Current oil price level satisfies OPEC

Business Materials 13 September 2014 09:00 (UTC +04:00)
The current level of oil price is satisfying to the Organization of Petroleum Exporting Countries (OPEC), Parviz Mina, the international petroleum consultant says.
Current oil price level satisfies OPEC

Baku, Azerbaijan, Sept. 12

By Umid Niayesh, Temkin Jafarov - Trend:

The current level of oil price is satisfying to the Organization of Petroleum Exporting Countries (OPEC), Parviz Mina, the international petroleum consultant says.

The price of $95 to $100 per barrel satisfies the OPEC producers as well as the main crude oil buyers, Mina, who served as a member of OPEC Long-Term Strategy Committee, told Trend Sept. 12.

He went on to add that the both sides consider the current crude price as suitable and the parties do not want to make change on it. So, the OPEC countries have not decided yet to lower their export level to increase the price, he said.

Earlier on Sept. 10, Iranian oil minister Bijan Namdar Zanganeh said that the OPEC will not hold an emergency meeting to address the declining oil price. However he added that Iran is in favor of higher oil prices.

Mina said that the figures of the Iran's annual budget indicate that the Islamic Republic's economy still relies on oil revenues.

Commenting on effects of falling oil prices on Iran's economy the expert said that "while Iran's crude exports have sharply declined after the U.S. and the EU imposed sanctions on it, reducing the oil price would impose double negative effects on the country's sanction-hit economy."

Iran's oil revenues have fallen to $45 billion per year, while it experienced even $100 billion in previous years, Mina said.

The expert who served as head of international affairs for Iran's state oil firm also said that if OPEC decides to reduce its crude export level to support the price, only Saudi Arabia will be able to take effective steps on the issue.

"The OPEC can decrease crude exports volume to prevent a fall in oil prices, however for the time being countries such as Iran, Iraq, and Libya which vitally need oil revenues are producing and exporting crude at the maximum possible level," Mina said.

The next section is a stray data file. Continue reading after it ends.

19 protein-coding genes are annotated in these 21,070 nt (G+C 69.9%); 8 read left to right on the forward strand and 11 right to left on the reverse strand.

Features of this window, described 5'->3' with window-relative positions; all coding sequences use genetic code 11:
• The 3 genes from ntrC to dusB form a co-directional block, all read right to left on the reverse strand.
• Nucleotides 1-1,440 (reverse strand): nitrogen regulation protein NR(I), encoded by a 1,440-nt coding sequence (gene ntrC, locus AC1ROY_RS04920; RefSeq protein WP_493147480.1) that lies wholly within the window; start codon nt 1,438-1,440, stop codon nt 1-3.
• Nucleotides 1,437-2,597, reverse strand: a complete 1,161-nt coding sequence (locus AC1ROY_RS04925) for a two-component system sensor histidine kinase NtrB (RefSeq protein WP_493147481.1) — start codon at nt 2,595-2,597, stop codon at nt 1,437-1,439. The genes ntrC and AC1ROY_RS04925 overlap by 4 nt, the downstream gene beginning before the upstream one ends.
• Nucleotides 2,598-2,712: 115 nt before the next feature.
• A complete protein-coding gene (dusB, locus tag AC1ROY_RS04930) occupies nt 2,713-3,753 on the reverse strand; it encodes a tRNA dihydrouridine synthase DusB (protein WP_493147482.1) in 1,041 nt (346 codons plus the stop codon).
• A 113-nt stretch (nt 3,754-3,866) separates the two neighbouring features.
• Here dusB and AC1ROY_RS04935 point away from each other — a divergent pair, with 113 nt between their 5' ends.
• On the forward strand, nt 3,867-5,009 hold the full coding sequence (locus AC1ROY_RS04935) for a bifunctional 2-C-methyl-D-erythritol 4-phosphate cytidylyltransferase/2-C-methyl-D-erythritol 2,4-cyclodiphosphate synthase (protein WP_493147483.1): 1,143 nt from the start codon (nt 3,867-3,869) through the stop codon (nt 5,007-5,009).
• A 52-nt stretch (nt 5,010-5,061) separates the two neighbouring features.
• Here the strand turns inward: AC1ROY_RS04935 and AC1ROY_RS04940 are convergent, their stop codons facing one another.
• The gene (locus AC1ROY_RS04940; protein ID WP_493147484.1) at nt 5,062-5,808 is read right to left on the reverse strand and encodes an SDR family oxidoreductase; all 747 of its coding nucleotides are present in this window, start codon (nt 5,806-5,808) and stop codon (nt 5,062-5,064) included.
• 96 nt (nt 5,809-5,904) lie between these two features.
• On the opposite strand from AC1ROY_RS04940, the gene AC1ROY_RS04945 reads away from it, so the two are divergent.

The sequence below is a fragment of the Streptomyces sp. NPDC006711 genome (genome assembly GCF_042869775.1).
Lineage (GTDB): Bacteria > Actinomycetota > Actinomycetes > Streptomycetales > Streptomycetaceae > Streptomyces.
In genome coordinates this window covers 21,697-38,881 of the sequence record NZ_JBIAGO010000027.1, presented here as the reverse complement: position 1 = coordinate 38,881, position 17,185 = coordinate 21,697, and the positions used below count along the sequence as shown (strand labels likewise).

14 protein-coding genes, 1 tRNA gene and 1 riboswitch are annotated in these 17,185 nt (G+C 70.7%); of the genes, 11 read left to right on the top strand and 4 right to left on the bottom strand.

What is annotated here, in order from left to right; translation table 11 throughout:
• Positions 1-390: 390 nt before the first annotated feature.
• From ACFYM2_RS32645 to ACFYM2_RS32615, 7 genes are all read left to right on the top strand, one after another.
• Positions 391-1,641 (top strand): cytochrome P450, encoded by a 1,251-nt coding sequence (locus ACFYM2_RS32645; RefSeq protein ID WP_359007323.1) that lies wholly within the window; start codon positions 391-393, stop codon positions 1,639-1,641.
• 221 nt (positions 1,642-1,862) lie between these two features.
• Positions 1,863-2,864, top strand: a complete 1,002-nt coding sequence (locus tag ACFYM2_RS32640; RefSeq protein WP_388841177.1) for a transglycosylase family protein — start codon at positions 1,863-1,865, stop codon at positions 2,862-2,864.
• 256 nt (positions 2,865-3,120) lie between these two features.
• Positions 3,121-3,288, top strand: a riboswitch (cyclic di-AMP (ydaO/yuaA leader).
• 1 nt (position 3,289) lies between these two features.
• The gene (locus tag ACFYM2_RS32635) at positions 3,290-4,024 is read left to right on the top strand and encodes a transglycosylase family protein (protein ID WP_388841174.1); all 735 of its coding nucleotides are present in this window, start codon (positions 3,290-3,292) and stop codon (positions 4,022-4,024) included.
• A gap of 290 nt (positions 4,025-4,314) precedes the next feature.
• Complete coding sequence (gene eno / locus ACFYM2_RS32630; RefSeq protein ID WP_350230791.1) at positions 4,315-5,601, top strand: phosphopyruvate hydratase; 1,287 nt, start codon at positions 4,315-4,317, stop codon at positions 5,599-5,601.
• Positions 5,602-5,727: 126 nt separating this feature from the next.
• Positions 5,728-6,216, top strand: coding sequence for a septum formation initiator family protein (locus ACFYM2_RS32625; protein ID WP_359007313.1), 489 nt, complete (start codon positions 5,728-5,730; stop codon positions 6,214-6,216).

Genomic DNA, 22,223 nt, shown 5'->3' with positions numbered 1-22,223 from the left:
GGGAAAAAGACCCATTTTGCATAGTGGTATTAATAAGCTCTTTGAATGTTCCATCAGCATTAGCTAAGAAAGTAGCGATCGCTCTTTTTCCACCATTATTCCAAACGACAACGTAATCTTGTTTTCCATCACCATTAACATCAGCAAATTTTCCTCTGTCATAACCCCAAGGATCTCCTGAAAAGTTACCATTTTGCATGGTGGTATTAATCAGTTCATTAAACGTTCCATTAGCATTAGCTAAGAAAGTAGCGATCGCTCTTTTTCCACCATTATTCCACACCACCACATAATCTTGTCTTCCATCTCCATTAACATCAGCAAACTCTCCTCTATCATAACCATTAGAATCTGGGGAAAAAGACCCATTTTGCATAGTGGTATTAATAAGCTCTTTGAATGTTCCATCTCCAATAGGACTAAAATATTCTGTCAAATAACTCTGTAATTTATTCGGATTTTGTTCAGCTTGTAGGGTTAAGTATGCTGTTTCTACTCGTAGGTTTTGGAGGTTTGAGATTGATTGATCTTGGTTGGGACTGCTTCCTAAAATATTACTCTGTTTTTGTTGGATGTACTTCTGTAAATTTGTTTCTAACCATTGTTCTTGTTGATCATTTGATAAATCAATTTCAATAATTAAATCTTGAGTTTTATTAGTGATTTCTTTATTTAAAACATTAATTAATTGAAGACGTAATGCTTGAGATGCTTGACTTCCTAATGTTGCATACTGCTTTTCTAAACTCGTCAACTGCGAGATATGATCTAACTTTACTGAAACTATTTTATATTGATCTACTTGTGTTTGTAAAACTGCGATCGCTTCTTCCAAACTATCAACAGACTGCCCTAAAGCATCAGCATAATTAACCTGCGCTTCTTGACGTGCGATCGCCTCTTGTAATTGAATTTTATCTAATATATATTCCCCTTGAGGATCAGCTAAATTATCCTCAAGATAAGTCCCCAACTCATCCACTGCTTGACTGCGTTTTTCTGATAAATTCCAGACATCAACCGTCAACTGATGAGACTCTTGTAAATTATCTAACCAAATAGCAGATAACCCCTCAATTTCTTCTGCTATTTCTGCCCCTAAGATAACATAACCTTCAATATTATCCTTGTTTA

The mentioned three countries will not be able to effectively reduce their exports, he added.

It should be noted that international crude prices have sharply dropped in recent weeks.

Brent crude declined to its lowest intraday level in more than two years, and West Texas Intermediate to a 16-month low. Brent for October settlement dropped as much as $1.32 to $96.72 a barrel on the London-based ICE Futures Europe exchange, the lowest since July 2, 2012, and traded for $96.95, Bloomberg reported Sept. 11.

WTI for October delivery slid as much as $1.24 to $90.43 a barrel in electronic trading on the New York Mercantile Exchange, the lowest since May 1, 2013. Prices have decreased 7.9 percent this year, according to the report.
The OPEC Reference Basket (ORB) fell by a substantial $4.86 to $100.75/b in August as a downturn in oil prices continued for a second month, OPEC reported on Sept. 10.

On a year-to-date basis, the Basket was lower compared with the same period one year earlier. The Basket year-to-date value stood at $104.78/b compared with an average of $105.40/b the previous year, six cents lower.

On Sept.11, the OPEC Reference Basket weakened to $95.35 /b, $4.82 under the August average. Iran's Heavy crude oil price stood at $101.4/b in August and indicates a sharp fall by $4.79 compared to the preceding month.